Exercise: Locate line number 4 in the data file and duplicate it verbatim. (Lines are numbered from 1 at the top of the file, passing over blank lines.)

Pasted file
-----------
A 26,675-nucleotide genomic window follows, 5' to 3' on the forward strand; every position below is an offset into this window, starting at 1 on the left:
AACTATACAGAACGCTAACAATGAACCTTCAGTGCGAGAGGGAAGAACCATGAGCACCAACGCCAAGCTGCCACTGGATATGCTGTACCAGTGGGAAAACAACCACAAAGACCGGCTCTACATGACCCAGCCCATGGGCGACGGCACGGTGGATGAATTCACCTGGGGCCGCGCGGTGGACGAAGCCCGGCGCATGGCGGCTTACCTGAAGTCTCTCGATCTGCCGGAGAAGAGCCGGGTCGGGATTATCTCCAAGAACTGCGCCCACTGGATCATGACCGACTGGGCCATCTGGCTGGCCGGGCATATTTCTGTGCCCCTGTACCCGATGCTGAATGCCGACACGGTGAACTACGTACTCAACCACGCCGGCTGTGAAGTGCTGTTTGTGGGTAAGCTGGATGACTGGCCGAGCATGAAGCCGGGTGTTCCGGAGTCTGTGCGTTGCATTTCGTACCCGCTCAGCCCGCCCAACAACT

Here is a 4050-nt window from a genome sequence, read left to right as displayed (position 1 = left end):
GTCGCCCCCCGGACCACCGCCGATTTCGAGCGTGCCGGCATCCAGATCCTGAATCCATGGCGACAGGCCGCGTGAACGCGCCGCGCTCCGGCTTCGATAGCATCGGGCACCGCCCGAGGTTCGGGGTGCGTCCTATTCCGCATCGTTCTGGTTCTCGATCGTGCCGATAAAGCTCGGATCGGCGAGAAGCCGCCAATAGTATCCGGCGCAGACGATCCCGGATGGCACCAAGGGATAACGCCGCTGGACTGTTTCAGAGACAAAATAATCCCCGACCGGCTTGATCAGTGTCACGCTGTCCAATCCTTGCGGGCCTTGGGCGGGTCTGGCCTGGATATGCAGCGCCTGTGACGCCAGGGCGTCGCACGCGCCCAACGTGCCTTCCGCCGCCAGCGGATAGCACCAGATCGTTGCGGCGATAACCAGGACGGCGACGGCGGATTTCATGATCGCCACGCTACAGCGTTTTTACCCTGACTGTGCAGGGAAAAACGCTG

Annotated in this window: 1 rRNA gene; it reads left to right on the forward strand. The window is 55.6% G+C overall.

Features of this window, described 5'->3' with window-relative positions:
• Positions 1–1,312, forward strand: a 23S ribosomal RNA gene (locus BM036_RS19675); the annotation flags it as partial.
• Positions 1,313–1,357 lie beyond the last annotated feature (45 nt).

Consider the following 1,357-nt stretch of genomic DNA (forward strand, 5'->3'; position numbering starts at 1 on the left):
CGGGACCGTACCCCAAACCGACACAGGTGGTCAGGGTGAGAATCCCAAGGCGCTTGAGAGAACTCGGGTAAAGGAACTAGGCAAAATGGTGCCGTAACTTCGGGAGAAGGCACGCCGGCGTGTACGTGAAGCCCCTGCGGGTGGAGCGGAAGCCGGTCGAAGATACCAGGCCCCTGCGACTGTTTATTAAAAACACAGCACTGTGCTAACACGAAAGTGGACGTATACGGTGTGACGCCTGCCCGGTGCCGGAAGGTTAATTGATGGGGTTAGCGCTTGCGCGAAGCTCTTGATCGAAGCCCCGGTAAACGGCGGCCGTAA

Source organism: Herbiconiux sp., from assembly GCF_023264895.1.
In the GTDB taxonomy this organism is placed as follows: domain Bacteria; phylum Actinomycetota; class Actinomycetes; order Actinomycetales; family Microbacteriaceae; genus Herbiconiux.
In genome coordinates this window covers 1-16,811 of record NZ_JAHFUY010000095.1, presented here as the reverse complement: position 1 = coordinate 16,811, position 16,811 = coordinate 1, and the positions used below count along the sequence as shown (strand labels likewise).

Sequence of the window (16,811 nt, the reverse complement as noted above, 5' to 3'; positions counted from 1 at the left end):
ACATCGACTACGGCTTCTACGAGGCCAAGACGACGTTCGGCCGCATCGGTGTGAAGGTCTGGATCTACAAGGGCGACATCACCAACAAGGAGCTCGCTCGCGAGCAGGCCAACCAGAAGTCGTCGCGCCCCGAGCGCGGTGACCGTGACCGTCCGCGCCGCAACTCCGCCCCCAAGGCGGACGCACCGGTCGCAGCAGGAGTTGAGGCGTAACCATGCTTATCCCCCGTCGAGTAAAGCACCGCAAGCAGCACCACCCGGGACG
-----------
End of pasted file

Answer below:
GTCGCCCCCCGGACCACCGCCGATTTCGAGCGTGCCGGCATCCAGATCCTGAATCCATGGCGACAGGCCGCGTGAACGCGCCGCGCTCCGGCTTCGATAGCATCGGGCACCGCCCGAGGTTCGGGGTGCGTCCTATTCCGCATCGTTCTGGTTCTCGATCGTGCCGATAAAGCTCGGATCGGCGAGAAGCCGCCAATAGTATCCGGCGCAGACGATCCCGGATGGCACCAAGGGATAACGCCGCTGGACTGTTTCAGAGACAAAATAATCCCCGACCGGCTTGATCAGTGTCACGCTGTCCAATCCTTGCGGGCCTTGGGCGGGTCTGGCCTGGATATGCAGCGCCTGTGACGCCAGGGCGTCGCACGCGCCCAACGTGCCTTCCGCCGCCAGCGGATAGCACCAGATCGTTGCGGCGATAACCAGGACGGCGACGGCGGATTTCATGATCGCCACGCTACAGCGTTTTTACCCTGACTGTGCAGGGAAAAACGCTG